Without worries about traps.


To watch the video, you have to be very quick. It’s only about 4 seconds long. You may have to replay it a few times to see the top raccoon stuffing his face, with the feeder at an angle so the seeds fall out better, and the other raccoon sitting underneath him, cleaning up.

I should be thankful that they clean up after themselves.


Spring is in the Air

These common mergansers feel that spring is in the air.

“Ooh! La! La!” Miss Mergie croons.

(Hope these guys are not buffoons.)

“Are ya lookin’ fer some fun?

Do ya care, my hair’s not done?”



“See you boys have on yer suits,

Least ya don’t look like those coots,

Y’all look fine, all dressed up nice,

Looking fer a little spice?”

“Shoulda known they’d take a hike,

After taking what they like,

Now I’m busy night and day,

Keeping predators at bay.”


“Still, it’s worth it, when I see,

Baby ducklings just like me,

Such a cutie, stay near Mom,

Don’t go doing something dumb.”




My Laziness Pays Off

These chickadees and the nuthatch at the feeders were not there today. This picture was taken on another day. It is perhaps lucky that I’ve been lazy about refilling the feeder these past three sunny days. With the feeders empty today, there were no birds nearby when the visitor swooped in like a harrier jet this afternoon.

Except he was not a harrier; he was a Cooper’s hawk. He sat on the fence, wondering why there were no birds at the feeder.

Maybe they’re hiding in the shrubbery below the feeder.

Disappointed, he flew away to check out the neighbours’ birdfeeders.


Drumming Up Business

This flicker likes my chimney. It’s a perfect drum for establishing territory, possibly for protecting nearby nesting areas. She was here doing the same thing a year ago. How do I know it’s a “she”? The male red-shafted flickers have a red moustache slash. The females do not.

She hears another flicker and answers the call and then drums to assert her right to the territory.



And speaking of drumming up business, please visit my other blog site, annelisplace for everything related to books, reading, and writing. https://annelisplace.wordpress.com/2023/03/28/say-youll-come/


When the Swallows Come Back…

This is the time of year when the swallows come back to Capistrano. The Mission San Juan Capistrano has been a destination for a migration of cliff swallows since the early 1800s.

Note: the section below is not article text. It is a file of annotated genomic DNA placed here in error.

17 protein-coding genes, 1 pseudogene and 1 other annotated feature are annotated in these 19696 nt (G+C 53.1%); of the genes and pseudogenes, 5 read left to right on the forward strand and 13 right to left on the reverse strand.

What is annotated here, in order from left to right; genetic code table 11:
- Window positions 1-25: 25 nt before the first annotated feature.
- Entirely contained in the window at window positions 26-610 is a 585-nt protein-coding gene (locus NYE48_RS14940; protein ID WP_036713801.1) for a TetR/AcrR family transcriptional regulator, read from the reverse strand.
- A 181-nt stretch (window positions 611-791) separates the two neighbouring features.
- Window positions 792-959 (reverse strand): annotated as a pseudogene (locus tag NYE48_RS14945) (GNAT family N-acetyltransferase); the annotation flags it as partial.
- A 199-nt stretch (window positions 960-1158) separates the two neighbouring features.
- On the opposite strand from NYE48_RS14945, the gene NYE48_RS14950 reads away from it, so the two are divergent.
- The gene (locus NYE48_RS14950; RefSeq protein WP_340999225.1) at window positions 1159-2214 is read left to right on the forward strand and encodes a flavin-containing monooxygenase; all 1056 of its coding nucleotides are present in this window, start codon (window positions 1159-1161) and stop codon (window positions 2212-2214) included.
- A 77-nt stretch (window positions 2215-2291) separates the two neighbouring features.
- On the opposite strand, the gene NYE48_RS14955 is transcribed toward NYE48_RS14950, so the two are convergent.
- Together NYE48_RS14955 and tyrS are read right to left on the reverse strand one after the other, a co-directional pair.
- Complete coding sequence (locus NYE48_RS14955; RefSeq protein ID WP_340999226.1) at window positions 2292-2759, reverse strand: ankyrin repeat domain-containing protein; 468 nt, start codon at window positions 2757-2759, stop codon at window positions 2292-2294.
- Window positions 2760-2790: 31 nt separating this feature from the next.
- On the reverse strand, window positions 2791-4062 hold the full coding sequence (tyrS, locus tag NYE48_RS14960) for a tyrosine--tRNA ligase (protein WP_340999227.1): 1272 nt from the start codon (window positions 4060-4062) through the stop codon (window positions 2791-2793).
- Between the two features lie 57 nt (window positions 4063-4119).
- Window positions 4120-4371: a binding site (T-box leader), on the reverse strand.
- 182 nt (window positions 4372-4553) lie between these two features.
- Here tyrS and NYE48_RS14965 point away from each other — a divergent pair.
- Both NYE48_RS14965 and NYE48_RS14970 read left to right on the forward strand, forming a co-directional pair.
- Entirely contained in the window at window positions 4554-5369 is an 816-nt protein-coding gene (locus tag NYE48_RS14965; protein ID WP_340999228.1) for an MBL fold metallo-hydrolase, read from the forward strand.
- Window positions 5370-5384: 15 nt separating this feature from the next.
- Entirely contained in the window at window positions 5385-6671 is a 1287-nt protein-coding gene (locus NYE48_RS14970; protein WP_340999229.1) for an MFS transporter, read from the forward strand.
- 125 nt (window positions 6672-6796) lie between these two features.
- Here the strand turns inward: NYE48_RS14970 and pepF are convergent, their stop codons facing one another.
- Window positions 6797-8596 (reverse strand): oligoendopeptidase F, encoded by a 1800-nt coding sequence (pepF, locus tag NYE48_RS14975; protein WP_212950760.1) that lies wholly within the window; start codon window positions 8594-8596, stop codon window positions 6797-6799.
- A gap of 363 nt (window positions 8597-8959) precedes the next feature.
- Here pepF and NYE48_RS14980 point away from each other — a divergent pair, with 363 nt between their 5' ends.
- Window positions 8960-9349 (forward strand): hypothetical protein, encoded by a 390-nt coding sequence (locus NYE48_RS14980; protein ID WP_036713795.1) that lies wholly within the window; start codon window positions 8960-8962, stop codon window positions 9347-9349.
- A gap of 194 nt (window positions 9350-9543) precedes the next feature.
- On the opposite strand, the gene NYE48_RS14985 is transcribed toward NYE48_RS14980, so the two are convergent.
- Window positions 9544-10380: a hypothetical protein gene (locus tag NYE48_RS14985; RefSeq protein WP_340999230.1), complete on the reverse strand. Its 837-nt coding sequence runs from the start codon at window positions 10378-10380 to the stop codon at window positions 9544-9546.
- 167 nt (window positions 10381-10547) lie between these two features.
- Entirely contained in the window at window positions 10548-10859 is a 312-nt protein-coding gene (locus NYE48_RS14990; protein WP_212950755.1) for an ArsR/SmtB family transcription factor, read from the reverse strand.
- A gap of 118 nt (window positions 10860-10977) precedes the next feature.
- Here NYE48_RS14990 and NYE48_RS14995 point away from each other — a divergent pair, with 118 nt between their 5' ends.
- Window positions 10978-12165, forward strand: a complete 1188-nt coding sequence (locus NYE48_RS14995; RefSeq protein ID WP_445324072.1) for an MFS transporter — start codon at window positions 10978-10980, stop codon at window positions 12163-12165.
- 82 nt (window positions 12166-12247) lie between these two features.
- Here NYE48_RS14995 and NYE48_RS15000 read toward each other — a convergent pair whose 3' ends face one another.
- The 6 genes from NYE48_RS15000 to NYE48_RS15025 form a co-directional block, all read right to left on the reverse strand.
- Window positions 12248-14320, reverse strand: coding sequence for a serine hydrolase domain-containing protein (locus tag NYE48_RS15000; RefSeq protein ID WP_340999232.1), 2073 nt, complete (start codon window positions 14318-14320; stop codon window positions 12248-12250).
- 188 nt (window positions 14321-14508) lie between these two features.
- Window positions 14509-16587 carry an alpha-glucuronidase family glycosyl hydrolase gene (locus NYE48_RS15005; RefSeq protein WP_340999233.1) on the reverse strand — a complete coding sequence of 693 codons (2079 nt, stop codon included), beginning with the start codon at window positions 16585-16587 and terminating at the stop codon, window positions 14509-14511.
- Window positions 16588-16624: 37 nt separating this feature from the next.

These swallows winter in Argentina and then migrate north about 6000 miles to California or even farther, but the Mission San Juan Capistrano being the tallest building around that area in those early days, was a destination for the swallows who were looking for a place to make their mud nests.

When I was in Mexico in February of 2007, I saw these swallows sitting on the overhead wires. I’m not sure if they are the cliff swallows that were enroute to California (the timing would have been right) or if they are barn swallows. They look very similar, and of course it was dark when I took these pictures.

The sidewalk below, was a dangerous place to walk, as I found out when I reached my rented bungalow and took off my blue velour jacket which was now covered with whitish splats. I seem to remember having to wash my hair too.

But look at these guys! They’re all facing the same way, except one or two. There is always one who travels to a different drum (second wire down).  I see another one on the bottom wire. Just above him is a little guy who was trying to tell him to turn around, and nearly lost his balance himself.

But the most unlucky fellow was the owner of this vehicle who had made the mistake of parking under the wires. Thankfully, it’s not mine.

He’d be looking for a car wash in the morning.